In the spring of 2010, the University of California, San Diego became the second Fair Trade University in the United States. The University of California at San Diego understood the efforts of the Fairtrade Foundation in the UK, but they recognized they wanted to be more detailed about how their declaration as a Fair Trade University would make an actual change in the way on-campus franchises do business with the university. They also required constant assessment and improvement. The main premise of being a Fair Trade University for the University of California at San Diego is the promise between the university and the students about the continual effort by the university to increase the accessibility of Fair Trade Certified food and drinks and to encourage sustainability in other ways, such as buying from local, organic farmers and decreasing waste.[4]

Fair Trade Universities have been successful because they are a "feel good" movement. The movement also has an established history, making it a true movement rather just a fad. Thirdly, Fair Trade Universities are effective because they raise awareness about an issue and offer a solution. The solution is an easy one for college students to handle, just paying about five cents more for a cup of coffee or tea can make a real difference.[4]


Main article: Worldshop

Worldshops or fair trade shops are specialized retail outlets offering and promoting fair trade products. Worldshops also typically organize various educational fair trade activities and play an active role in trade justice and other North-South political campaigns. Worldshops are often not-for-profit organizations and run by locally based volunteer networks. Although the movement emerged in Europe and a vast majority of worldshops are still based on the continent, worldshops can also be found today in North America, Australia and New Zealand.

Worldshops' aim is to make trade as direct and fair with the trading partners as possible. Usually, this means a producer in a developing country and consumers in industrialized countries. The worldshops' target is to pay the producers a fair price that guarantees substinence and guarantees positive social development. They often cut out any intermediaries in the import chain. A web movement has begun in the 2000s to provide fair trade items at fair prices to the consumers. One popular one is Fair Trade a Day[81] where a different fair trade item is featured each day.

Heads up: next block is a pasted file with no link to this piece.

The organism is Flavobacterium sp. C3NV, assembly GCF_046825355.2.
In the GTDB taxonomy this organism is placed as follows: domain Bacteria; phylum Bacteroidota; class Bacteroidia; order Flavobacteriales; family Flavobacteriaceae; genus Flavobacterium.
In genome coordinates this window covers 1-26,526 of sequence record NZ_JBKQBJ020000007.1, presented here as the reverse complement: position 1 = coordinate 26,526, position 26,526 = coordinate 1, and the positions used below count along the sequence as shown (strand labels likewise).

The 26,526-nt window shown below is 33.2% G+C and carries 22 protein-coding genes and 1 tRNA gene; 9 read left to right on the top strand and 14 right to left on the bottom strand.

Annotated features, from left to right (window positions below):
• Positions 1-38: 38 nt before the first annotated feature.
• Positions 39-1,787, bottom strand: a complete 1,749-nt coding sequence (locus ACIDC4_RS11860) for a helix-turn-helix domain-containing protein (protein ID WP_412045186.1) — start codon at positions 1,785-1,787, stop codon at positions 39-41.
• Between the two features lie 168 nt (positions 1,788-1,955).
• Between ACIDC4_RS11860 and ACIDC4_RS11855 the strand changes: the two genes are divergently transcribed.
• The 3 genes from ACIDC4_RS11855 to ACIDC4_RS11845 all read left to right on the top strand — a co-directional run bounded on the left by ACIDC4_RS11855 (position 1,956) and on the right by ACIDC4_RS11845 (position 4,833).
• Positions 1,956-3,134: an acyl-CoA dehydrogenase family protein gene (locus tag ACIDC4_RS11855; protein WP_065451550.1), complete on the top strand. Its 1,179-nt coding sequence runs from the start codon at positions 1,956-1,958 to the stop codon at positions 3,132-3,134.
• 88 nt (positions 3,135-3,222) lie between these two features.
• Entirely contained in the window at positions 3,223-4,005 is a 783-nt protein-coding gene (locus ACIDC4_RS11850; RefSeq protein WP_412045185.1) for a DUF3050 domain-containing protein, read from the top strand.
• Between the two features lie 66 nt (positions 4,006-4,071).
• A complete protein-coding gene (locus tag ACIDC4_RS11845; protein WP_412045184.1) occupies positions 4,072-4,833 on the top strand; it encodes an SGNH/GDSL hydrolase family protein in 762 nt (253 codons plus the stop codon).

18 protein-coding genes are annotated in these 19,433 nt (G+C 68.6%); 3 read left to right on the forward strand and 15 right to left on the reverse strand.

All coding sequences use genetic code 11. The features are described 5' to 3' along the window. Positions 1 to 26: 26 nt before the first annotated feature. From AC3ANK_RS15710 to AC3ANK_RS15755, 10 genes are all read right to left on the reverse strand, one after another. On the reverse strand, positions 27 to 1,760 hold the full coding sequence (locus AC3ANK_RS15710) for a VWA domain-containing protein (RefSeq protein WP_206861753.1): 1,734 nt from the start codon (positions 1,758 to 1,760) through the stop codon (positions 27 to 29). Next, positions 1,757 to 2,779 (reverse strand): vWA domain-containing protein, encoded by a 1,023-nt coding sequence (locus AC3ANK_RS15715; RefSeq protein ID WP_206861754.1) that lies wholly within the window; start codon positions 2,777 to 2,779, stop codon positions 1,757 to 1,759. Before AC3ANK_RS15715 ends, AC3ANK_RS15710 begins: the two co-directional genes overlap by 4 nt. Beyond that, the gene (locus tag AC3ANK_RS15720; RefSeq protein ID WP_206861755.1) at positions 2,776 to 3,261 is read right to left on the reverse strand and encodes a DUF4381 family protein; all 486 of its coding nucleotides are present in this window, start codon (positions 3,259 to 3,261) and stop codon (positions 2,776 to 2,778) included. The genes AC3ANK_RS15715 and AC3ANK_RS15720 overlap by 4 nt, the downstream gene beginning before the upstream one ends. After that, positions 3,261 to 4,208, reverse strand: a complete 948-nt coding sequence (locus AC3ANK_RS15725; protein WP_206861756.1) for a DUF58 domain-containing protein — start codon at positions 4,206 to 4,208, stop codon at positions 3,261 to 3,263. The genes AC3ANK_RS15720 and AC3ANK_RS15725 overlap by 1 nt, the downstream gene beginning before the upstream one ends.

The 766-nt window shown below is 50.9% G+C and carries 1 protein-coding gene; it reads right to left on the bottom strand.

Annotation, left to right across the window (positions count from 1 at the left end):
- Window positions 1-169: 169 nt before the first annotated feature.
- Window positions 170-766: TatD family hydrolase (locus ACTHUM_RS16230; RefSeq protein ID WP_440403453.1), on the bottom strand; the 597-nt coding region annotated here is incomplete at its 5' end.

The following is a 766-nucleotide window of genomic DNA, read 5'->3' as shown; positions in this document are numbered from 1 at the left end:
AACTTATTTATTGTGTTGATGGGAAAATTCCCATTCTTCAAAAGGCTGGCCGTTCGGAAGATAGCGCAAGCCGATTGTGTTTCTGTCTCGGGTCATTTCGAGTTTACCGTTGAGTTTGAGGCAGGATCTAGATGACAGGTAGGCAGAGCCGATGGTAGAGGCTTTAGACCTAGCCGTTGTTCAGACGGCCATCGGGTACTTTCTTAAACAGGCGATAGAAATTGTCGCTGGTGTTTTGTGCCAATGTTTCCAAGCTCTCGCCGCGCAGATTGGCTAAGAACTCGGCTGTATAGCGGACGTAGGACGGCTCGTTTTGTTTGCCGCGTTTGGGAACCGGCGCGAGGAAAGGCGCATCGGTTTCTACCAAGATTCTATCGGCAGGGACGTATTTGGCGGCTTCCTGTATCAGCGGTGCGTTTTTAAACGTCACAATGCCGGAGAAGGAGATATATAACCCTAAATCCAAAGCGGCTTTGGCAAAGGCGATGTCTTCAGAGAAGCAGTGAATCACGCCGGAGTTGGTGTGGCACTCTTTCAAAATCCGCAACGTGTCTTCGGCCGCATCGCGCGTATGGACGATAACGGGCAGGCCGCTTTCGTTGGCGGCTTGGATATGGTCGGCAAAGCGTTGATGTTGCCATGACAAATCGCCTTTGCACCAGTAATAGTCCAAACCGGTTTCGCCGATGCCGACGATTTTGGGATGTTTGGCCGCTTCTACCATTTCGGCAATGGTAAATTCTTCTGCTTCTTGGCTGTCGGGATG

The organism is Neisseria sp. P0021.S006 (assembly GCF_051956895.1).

World wide[edit]

Every year the sales of Fair Trade products grow close to 30% and in 2004 were worth over $500 million USD. In the case of coffee, sales grow nearly 50% per year in certain countries.[82] In 2002, 16,000 tons of Fairtrade coffee was purchased by consumers in 17 countries.[82] "Fair trade coffee is currently produced in 24 countries in Latin America, Africa and Asia".[82] The 165 FLO associations in Latin America and Caribbean are located in 14 countries and together export over 85% of the world's Fair Trade coffee.[82] There is a North/South divide of fair trade products with producers in the South and consumers in the North. Discrepancies in the perspectives of these southern producers and northern consumers are often the source of ethical dilemmas such as how the purchasing power of consumers may or may not promote the development of southern countries.[83] Amidst the continuous growth, "[p]urchasing patterns of fairtrade products have remained strong despite the global economic downturn. In 2008, global sales of fairtrade products exceeded US$ 3.5 billion."[84]


Africa's exports come from the places such as South Africa, Ghana, Uganda, Tanzania and Kenya. These exports are valued at $24 million USD.[85] Between the years of 2004 and 2006 Africa quickly expanded their number of FLO certified producer groups, rising from 78 to 171; nearly half of which reside in Kenya, following closely behind are Tanzania and South Africa.[85] The FLO products Africa is known for are tea, cocoa, flowers and wine.[85] In Africa there are smallholder cooperatives and plantations which produce Fair Trade certified tea.[85] Cocoa-producing countries in West Africa often form cooperatives that produce fair trade cocoa such as Kuapa Kokoo in Ghana.[86] West African countries without strong fair trade industries are subject to deterioration in cocoa quality as they compete with other countries for a profit. These countries include Cameroon, Nigeria, and the Ivory Coast.[87]